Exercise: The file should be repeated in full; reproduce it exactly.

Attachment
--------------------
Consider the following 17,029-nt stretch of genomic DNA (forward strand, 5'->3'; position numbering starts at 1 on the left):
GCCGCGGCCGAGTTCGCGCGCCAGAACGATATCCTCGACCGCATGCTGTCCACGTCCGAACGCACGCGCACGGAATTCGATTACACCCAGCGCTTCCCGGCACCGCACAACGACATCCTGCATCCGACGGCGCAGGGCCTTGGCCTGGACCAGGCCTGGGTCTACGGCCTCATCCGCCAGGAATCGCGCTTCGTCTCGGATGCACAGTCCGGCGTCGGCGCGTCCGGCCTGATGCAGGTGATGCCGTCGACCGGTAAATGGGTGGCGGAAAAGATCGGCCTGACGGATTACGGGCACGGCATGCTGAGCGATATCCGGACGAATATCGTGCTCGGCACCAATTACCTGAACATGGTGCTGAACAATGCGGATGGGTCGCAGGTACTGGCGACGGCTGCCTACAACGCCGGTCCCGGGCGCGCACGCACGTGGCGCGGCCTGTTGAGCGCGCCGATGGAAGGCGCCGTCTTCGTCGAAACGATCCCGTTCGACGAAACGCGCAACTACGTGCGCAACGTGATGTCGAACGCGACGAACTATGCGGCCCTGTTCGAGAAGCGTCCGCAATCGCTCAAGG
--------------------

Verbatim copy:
Consider the following 17,029-nt stretch of genomic DNA (forward strand, 5'->3'; position numbering starts at 1 on the left):
GCCGCGGCCGAGTTCGCGCGCCAGAACGATATCCTCGACCGCATGCTGTCCACGTCCGAACGCACGCGCACGGAATTCGATTACACCCAGCGCTTCCCGGCACCGCACAACGACATCCTGCATCCGACGGCGCAGGGCCTTGGCCTGGACCAGGCCTGGGTCTACGGCCTCATCCGCCAGGAATCGCGCTTCGTCTCGGATGCACAGTCCGGCGTCGGCGCGTCCGGCCTGATGCAGGTGATGCCGTCGACCGGTAAATGGGTGGCGGAAAAGATCGGCCTGACGGATTACGGGCACGGCATGCTGAGCGATATCCGGACGAATATCGTGCTCGGCACCAATTACCTGAACATGGTGCTGAACAATGCGGATGGGTCGCAGGTACTGGCGACGGCTGCCTACAACGCCGGTCCCGGGCGCGCACGCACGTGGCGCGGCCTGTTGAGCGCGCCGATGGAAGGCGCCGTCTTCGTCGAAACGATCCCGTTCGACGAAACGCGCAACTACGTGCGCAACGTGATGTCGAACGCGACGAACTATGCGGCCCTGTTCGAGAAGCGTCCGCAATCGCTCAAGG